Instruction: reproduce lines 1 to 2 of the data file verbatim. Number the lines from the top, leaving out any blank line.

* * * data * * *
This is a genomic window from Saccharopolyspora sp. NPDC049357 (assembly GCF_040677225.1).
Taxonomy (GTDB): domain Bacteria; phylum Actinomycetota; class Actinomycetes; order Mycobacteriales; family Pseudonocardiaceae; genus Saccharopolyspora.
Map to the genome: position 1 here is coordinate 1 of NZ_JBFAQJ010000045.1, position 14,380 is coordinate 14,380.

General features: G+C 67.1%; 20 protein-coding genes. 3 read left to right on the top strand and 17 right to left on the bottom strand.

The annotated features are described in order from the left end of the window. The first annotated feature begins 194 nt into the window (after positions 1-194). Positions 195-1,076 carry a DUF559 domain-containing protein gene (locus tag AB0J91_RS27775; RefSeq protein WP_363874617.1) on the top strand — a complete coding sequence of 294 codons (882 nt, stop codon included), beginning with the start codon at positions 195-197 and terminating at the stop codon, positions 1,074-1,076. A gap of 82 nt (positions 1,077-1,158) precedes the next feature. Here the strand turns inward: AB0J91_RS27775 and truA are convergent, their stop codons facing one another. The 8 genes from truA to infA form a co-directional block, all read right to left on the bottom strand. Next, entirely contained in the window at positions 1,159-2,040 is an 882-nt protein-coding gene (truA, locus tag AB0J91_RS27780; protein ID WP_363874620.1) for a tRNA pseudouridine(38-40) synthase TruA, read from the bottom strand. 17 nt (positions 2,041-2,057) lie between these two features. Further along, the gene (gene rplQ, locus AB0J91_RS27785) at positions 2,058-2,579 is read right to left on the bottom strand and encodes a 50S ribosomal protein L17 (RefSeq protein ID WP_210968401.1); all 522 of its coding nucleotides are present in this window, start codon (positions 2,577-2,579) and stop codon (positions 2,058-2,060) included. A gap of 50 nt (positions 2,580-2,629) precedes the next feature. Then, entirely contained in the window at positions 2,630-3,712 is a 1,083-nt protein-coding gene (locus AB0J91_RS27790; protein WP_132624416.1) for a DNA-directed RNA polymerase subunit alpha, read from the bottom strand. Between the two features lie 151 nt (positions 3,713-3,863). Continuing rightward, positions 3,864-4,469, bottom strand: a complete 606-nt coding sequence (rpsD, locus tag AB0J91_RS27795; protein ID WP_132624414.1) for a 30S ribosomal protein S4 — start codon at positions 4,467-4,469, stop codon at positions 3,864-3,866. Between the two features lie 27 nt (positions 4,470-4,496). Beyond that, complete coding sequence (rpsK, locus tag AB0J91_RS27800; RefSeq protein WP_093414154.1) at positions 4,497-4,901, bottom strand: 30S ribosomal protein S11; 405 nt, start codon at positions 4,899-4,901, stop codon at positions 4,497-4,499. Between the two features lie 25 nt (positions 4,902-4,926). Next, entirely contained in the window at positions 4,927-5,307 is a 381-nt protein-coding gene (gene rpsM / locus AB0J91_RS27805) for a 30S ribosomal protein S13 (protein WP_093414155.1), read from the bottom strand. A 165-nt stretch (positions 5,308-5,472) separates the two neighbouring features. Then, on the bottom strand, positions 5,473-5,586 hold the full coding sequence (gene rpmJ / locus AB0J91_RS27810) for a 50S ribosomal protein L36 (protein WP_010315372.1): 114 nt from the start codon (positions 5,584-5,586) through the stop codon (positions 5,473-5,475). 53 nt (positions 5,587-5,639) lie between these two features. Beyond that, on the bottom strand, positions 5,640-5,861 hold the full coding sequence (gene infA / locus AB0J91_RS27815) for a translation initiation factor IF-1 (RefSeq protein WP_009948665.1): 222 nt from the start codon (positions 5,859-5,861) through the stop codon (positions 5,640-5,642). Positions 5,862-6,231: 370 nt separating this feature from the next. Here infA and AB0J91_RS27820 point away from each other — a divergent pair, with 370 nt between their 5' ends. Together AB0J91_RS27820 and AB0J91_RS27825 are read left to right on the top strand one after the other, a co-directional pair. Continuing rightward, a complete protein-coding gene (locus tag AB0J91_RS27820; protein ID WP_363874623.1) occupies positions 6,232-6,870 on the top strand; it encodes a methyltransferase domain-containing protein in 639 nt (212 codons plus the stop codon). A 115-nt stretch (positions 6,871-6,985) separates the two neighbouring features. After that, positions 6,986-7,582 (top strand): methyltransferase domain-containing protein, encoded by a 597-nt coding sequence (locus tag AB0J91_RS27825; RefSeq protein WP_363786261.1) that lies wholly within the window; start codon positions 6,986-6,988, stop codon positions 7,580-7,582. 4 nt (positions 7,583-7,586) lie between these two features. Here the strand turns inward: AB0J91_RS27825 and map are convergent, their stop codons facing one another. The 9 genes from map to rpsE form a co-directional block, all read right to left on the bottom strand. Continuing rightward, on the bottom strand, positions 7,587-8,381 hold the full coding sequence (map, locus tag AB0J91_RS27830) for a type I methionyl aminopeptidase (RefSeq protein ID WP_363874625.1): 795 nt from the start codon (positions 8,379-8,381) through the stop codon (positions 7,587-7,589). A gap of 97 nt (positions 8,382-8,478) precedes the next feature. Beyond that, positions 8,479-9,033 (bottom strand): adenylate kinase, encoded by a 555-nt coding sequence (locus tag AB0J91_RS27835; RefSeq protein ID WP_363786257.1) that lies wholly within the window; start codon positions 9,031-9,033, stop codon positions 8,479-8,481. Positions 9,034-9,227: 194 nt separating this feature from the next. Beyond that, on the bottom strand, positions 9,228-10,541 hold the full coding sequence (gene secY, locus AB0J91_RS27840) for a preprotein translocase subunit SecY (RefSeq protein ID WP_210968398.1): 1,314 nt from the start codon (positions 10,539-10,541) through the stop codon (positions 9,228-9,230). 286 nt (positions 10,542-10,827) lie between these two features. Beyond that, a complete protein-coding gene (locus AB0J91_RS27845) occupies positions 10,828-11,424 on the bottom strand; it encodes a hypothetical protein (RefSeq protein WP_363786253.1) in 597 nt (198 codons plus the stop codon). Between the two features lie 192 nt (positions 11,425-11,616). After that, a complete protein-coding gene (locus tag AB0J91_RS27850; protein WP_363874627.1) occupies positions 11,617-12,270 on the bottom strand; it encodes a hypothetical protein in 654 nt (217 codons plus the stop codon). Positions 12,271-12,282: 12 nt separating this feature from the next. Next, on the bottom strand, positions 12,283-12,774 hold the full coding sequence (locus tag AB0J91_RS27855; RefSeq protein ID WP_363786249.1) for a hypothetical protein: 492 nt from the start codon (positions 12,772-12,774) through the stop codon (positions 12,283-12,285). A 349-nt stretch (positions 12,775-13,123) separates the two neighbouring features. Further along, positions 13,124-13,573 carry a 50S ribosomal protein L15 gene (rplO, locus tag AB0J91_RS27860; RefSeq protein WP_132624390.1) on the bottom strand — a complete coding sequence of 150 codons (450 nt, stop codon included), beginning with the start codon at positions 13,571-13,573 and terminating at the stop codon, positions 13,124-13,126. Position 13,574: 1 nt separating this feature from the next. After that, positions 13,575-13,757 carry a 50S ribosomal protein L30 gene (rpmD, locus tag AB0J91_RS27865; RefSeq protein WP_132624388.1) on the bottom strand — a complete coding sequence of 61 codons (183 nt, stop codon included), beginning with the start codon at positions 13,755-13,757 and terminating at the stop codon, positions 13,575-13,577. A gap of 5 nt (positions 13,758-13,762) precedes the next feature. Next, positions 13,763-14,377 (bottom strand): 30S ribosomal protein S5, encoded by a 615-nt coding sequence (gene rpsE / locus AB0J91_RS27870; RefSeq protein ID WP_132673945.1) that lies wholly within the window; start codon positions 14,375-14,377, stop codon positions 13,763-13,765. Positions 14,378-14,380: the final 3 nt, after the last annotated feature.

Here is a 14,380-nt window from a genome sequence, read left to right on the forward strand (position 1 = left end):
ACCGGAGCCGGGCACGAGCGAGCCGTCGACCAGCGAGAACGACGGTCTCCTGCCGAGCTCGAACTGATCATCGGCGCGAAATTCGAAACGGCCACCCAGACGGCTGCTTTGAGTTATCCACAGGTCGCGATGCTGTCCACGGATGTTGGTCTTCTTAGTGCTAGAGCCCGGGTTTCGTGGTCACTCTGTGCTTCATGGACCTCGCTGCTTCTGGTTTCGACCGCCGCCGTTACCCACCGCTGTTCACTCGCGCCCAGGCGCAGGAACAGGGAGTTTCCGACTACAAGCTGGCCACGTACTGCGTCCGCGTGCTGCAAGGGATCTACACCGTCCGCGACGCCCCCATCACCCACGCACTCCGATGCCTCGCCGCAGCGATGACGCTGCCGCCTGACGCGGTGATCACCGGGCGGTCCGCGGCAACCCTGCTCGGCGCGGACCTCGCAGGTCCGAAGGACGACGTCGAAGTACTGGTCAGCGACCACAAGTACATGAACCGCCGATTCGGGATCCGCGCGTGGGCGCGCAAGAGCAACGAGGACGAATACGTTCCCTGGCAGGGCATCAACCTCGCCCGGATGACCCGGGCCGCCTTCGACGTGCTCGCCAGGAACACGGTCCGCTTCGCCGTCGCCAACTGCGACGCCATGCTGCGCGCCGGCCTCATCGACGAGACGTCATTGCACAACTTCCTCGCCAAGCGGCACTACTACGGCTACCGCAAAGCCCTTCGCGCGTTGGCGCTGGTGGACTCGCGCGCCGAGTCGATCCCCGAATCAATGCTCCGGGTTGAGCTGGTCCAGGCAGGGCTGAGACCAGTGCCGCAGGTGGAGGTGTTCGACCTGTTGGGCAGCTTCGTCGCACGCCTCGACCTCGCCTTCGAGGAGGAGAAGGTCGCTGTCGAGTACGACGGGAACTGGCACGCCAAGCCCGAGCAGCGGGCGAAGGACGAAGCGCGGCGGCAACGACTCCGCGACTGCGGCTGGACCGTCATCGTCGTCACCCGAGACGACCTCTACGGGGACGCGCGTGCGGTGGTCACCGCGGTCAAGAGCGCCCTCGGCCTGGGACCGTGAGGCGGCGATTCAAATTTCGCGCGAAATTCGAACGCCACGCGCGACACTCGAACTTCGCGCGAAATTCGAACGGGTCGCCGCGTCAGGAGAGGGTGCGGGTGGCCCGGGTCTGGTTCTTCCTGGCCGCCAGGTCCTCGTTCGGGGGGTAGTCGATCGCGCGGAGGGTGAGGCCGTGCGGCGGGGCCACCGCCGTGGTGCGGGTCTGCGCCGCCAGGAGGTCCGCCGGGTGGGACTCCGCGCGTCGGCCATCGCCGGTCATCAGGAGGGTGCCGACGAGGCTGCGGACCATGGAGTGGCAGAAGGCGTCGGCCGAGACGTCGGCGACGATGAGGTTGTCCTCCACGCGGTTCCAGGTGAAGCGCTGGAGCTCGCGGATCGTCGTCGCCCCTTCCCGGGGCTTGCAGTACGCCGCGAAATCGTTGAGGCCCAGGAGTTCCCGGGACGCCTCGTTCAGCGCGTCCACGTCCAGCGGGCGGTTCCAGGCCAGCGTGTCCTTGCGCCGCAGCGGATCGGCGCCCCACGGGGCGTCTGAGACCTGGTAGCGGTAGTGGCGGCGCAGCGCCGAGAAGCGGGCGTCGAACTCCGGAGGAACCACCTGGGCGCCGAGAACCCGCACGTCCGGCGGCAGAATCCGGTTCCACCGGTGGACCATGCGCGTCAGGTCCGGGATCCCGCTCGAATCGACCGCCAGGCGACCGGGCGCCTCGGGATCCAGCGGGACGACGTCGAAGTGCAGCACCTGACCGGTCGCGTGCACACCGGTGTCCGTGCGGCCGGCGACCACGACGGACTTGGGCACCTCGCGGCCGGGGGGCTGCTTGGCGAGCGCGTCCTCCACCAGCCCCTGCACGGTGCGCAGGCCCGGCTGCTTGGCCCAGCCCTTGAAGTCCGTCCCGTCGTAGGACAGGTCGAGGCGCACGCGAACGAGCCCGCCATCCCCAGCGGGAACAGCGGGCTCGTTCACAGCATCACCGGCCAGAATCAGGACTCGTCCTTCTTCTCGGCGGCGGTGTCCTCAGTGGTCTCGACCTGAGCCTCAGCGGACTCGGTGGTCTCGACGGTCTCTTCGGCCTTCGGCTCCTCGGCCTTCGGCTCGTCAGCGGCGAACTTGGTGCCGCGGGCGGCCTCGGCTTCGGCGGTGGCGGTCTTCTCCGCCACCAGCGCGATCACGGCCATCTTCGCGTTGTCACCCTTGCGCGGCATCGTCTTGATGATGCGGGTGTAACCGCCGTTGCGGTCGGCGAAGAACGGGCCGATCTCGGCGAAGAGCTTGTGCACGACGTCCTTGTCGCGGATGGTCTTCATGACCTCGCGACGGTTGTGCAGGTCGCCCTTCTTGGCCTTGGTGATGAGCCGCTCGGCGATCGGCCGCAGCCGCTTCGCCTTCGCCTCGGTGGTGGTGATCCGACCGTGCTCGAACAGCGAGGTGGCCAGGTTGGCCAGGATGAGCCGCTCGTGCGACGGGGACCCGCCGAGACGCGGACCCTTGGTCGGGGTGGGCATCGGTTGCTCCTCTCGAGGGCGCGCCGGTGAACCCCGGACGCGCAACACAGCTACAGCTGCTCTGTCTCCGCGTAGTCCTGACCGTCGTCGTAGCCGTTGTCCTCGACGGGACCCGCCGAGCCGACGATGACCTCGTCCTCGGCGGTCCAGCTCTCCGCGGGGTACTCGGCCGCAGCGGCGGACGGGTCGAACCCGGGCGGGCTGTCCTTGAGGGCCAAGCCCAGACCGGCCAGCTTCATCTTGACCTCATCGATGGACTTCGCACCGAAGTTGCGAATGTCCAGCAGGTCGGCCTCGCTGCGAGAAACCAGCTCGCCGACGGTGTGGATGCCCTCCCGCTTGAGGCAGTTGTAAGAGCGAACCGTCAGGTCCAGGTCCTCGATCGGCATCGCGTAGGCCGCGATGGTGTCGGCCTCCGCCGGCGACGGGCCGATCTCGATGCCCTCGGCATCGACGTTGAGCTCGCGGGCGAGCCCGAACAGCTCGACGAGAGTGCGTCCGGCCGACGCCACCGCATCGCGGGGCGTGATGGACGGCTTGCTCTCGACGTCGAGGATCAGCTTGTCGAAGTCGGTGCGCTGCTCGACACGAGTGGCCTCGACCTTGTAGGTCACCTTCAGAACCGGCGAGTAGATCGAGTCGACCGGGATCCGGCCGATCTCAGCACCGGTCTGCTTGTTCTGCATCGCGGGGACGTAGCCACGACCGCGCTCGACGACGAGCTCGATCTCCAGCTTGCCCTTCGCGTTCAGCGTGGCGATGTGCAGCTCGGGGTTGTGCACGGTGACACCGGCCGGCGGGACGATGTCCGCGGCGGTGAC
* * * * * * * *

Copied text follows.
This is a genomic window from Saccharopolyspora sp. NPDC049357 (assembly GCF_040677225.1).
Taxonomy (GTDB): domain Bacteria; phylum Actinomycetota; class Actinomycetes; order Mycobacteriales; family Pseudonocardiaceae; genus Saccharopolyspora.